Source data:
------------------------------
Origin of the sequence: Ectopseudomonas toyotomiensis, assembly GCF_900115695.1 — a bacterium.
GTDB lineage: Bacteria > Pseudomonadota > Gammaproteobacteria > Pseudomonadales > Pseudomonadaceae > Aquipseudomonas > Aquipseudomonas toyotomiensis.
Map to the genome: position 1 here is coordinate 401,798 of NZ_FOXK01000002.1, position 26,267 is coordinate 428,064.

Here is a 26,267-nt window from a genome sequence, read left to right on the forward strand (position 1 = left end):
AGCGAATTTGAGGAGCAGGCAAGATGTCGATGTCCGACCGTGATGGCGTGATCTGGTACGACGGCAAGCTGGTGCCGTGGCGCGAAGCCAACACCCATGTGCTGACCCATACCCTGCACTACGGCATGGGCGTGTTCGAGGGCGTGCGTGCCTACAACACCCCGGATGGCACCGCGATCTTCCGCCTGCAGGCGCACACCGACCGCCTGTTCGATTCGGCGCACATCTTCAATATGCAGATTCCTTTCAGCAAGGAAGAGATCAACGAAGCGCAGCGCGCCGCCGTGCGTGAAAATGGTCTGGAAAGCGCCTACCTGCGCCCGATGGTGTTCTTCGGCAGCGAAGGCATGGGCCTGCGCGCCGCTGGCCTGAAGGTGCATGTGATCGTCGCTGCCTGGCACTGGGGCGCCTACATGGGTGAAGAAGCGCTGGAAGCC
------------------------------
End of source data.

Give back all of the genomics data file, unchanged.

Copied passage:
Origin of the sequence: Ectopseudomonas toyotomiensis, assembly GCF_900115695.1 — a bacterium.
GTDB lineage: Bacteria > Pseudomonadota > Gammaproteobacteria > Pseudomonadales > Pseudomonadaceae > Aquipseudomonas > Aquipseudomonas toyotomiensis.
Map to the genome: position 1 here is coordinate 401,798 of NZ_FOXK01000002.1, position 26,267 is coordinate 428,064.

Here is a 26,267-nt window from a genome sequence, read left to right on the forward strand (position 1 = left end):
AGCGAATTTGAGGAGCAGGCAAGATGTCGATGTCCGACCGTGATGGCGTGATCTGGTACGACGGCAAGCTGGTGCCGTGGCGCGAAGCCAACACCCATGTGCTGACCCATACCCTGCACTACGGCATGGGCGTGTTCGAGGGCGTGCGTGCCTACAACACCCCGGATGGCACCGCGATCTTCCGCCTGCAGGCGCACACCGACCGCCTGTTCGATTCGGCGCACATCTTCAATATGCAGATTCCTTTCAGCAAGGAAGAGATCAACGAAGCGCAGCGCGCCGCCGTGCGTGAAAATGGTCTGGAAAGCGCCTACCTGCGCCCGATGGTGTTCTTCGGCAGCGAAGGCATGGGCCTGCGCGCCGCTGGCCTGAAGGTGCATGTGATCGTCGCTGCCTGGCACTGGGGCGCCTACATGGGTGAAGAAGCGCTGGAAGCC